What should I be doing instead of this?
January 24th, 2012 By Mike Breen | Music | Posted In: Live Music, Local Music, Music Video

Squeeze the Day 1/24

Mack West Trio in Northside, plus Gerry and the Pacemakers, Jools Holland and Bon Iver

2636080438-1Mack West (Photo: www.facebook.com/mackwestmusic)

Music Tonight: It's a slow night for touring acts, but a good one to catch a few local acts in a more laid-back-Tuesday-evening atmosphere. For example — Zach Mechlem of local "Alt-Western" group Mack West (pictured; Zach is second from the front) plays a free show at the Northside Tavern tonight with a pair of bandmates (officially, it's being billed as the Mack West Trio). Mack West's latest album, The Goodnight Trail, was one of the best local releases of 2011 and the best showcase yet of Mack West's unique, evocative spin on American Roots music. Mack West tunes have been used on History Channel's American Pickers, Discovery Channel's Auction Kings and in a commercial for AMC's The Man With No Name mini-series. Check out the title track from The Goodnight Trail below and read my review from when it was released here. Mechlem performs around 10 p.m. in the Tavern's front room.

Momentous Happenings in Music History for January 24
On this day in 1965, Ferry Cross the Mersey, a vehicle for "the next Beatles," Gerry and the Pacemakers, premiered.

The film stars the band members as themselves, playing art students whose band wins a talent show and hits the big time (whacky capers ensue throughout, of course). It was clearly designed to be the Pacemakers version of The Beatles' A Hard Day's Night, though, while successful, the Pacemakers never quite achieved the same kind of fame (come to think of it, who did?). If anyone were to become the next Beatles, you can't blame people for putting money on the Pacemakers. The band was from Liverpool, played a similar style, was managed by Brian Epstein and George Martin produced them.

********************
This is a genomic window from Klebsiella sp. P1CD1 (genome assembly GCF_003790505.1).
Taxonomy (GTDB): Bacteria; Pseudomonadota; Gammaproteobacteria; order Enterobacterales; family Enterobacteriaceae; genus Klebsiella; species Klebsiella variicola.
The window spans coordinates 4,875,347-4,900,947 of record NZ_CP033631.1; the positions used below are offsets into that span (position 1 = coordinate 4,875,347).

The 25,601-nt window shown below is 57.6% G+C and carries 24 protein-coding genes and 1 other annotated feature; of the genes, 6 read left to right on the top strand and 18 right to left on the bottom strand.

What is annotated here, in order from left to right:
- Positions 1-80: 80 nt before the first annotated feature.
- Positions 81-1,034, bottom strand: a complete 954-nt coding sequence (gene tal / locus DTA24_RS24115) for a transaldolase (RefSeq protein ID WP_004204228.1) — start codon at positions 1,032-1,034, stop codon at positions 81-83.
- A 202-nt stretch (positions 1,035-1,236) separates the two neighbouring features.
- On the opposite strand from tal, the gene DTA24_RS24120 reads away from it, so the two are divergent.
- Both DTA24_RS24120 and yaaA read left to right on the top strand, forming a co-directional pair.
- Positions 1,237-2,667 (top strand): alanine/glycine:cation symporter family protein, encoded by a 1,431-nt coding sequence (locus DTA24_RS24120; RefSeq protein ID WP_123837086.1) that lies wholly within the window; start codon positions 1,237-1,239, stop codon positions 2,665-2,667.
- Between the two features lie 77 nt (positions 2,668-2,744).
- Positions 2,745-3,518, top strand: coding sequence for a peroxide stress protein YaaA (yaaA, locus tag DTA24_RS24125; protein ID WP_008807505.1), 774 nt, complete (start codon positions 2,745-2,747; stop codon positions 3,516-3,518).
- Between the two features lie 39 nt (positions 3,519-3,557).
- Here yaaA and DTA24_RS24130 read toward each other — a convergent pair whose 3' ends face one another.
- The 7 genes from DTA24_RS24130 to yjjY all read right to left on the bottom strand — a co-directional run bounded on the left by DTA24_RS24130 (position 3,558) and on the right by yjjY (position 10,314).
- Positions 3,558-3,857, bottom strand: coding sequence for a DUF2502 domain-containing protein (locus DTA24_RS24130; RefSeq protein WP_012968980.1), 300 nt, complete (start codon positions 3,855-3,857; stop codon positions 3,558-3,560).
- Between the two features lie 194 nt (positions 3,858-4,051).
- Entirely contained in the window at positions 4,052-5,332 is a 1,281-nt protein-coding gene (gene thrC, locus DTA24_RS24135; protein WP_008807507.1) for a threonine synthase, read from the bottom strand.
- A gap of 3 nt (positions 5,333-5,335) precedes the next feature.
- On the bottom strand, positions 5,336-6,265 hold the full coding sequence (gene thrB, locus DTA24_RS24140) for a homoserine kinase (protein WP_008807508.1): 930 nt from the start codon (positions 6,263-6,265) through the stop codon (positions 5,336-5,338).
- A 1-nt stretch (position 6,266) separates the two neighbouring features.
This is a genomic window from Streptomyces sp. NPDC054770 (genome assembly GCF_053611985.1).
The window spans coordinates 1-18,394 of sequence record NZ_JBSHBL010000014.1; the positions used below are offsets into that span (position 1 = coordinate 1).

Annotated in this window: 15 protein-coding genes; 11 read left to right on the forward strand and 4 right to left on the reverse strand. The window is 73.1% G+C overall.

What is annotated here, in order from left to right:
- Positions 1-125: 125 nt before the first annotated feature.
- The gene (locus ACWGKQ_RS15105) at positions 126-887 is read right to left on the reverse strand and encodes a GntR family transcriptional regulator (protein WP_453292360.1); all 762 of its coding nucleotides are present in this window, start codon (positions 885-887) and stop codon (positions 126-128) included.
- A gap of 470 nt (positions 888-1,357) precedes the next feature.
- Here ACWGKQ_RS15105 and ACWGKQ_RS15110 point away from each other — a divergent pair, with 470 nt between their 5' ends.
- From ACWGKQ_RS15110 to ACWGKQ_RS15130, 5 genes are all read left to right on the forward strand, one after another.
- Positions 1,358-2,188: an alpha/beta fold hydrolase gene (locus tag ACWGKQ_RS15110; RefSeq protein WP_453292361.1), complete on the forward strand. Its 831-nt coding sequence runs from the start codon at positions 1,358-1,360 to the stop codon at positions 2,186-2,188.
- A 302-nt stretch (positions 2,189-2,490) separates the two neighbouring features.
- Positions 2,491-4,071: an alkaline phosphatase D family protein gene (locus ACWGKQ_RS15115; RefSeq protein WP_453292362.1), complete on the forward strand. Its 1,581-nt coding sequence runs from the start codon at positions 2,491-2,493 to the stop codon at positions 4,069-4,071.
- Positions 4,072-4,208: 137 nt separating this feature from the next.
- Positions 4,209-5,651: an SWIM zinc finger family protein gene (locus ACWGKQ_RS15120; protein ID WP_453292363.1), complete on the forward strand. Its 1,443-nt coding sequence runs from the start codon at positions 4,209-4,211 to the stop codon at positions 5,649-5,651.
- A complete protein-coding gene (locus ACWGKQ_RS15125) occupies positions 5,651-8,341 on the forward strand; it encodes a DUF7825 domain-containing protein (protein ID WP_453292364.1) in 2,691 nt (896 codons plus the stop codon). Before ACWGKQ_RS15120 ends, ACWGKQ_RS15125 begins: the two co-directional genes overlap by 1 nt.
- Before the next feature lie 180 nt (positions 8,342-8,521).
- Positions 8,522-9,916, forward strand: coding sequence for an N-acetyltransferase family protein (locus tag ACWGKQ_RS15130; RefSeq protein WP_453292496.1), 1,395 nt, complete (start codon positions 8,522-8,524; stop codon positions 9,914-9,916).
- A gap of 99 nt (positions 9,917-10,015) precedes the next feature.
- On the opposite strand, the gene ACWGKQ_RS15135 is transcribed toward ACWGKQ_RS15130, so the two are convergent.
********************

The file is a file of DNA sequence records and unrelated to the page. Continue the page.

Here's the original trailer for Ferry:

Born This Day: Musical movers and shakers born Jan. 24 include: Legendary songwriter (and not a bad singer and performer himself) Neil Diamond (1941); late Rock legend Warren Zevon (1947); bassist and co-founder of modern Prog giants Dream Theater, John Myung (1967); and British pianist/singer/TV host Jools Holland (1958).

Holland came to the public's attention as a member of Squeeze, the New Wave/Pop band he co-founded in 1974. Holland did two stints with Squeeze, initially playing until 1980 with the group, then rejoining for a stint between 1985-1990.

But Holland (whose heart is really in old American R&B, Boogie Woogie and other Jazz/Blues stylings) is best known today, particularly in the U.K., as the host of the fantastic live music program Later … with Jools Holland. Representative of Holland's ongoing musical curiosity, the show features several musical acts each week, drawn from a wide variety of genres. While the show occasionally pops up on some cable network or other every now and then, it would be amazing to be able to watch it on a regular basis (on TV and not a crappy computer monitor).

Here's a clip of current Indie darlings (and Grammy nominees) Bon Iver on the show last October.

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